And it still doesn't answer the question of why the Republicans think a couple brandishing guns deserves to speak at their convention.  ???

Naw, he'll just issue an Executive Order declaring that it's legal for him to be President as long as he wants.  That'll cover him until the Supreme Court one day gets around to seeing the case, and then he can ignore the Supremes if he still feels up to it.

I mean, what are they going to do?  Impeach him?  ;D

Not nearly as bad as actively promulgating Russian propaganda, but it does show how utterly clueless our current President is:

“You’ve seen what’s going on in New Zealand? Big surge in New Zealand. It’s terrible. We don’t want that.”

— President Trump, quoted by the Washington Post, after New Zealand reported 22 new coronavirus cases in two days. The United States is currently averaging 50,000 new cases every day.

If someone is about to shoot you, does it matter if the person is doing so because he hates blacks, or because he hates poor people and you are poor because society actively made your parents were poor?  Either way, you're about to be shot because you are black, and the person shooting you hates you.

Your example is more telling than you perhaps intended, because it invokes an adrenaline-filled and reactionary tone to a situation that in real time unfolds over decades. But reacting to it as if it's a bullet heading your way is part of why people seem to have trouble telling the differences between (a) improvement versus total completion of a goal, and (b) underlying causes and visual effects. In both cases if it's a bullet then it doesn't matter, you need to react immediately and with a direct and focused action, right or wrong. If it's a 10-50 year solution type of problem, then reacting fast (right or wrong) is wrong, even though it taps that feel-good button right now. Social media has only exacerbated the 4-year election cycle tendency to look at things only in the short term.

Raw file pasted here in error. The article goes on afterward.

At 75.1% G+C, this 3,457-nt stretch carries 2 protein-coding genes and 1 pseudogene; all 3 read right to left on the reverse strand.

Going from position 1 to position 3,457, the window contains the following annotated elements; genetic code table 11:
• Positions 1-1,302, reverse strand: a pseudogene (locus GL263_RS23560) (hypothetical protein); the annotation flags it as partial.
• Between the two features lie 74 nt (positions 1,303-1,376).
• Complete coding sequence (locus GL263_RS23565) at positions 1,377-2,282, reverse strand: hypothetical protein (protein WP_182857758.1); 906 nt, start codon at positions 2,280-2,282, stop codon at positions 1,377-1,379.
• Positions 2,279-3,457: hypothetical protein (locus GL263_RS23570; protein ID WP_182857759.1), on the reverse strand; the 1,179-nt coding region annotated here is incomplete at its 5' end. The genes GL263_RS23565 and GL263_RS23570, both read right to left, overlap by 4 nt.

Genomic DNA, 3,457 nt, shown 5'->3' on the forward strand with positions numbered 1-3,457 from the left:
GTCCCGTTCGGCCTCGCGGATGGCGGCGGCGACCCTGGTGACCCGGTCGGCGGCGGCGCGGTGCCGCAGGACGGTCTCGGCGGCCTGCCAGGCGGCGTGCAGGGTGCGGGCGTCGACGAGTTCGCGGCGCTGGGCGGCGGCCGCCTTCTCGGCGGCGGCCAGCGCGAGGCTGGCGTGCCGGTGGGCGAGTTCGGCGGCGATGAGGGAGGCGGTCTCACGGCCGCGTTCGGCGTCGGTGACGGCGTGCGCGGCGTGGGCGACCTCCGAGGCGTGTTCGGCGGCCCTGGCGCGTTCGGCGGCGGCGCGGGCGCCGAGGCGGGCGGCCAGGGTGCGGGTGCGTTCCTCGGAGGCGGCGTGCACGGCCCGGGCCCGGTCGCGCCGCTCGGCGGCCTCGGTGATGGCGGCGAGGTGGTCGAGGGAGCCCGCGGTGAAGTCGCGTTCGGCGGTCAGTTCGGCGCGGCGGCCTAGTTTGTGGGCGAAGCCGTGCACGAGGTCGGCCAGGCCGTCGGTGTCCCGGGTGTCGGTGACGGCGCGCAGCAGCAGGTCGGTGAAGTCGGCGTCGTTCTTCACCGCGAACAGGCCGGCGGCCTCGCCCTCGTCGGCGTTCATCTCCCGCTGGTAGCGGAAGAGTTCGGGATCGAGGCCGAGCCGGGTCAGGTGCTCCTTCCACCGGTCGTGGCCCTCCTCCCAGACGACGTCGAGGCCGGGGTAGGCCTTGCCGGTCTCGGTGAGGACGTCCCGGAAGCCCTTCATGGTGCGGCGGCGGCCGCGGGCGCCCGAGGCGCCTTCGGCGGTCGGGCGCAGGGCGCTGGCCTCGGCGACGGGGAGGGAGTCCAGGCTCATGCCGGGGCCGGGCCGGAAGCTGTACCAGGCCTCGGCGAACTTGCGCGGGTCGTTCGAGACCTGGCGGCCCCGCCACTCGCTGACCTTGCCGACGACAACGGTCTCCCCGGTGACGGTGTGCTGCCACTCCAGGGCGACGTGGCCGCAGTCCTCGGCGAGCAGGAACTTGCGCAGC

How do you know it is a 10-to-50-solution-type problem?  How do you know there aren't things we can do to solve the problem now, or at least make it nearly solved?

You know who most strongly believes it is a 10 to 50 year problem?  Those who don't want it to be solved.  Then they can tell you, "oh, well, it's just a few more years out..."  >:(

But to the person who is having the problem, to whom the injustice is happening to, it is an immediate problem.  Why should anyone tell him that he has to wait to get justice?  Justice delayed is justice denied.

Maybe we have to wait 10 to 50 years for the problem to be solved.  But that in no way means we must not do everything we can now to mitigate the problem.

Is it really so much better to want to keep poor people away instead of colored people? ;)

Why does it have to be better or worse, why can't it both be bad? Do you take hurricane insurance when you're in earthquake country, because 'what does it matter which way my house was destroyed'?

That's the point--they are both bad.

So why argue that it is actually suburban people disliking poor people living in their neighborhoods and not suburban people disliking blacks and minorities living in their neighborhoods?  What is the substantive difference between these two nearly-equally bad reasons, that have an equal affect on minorities?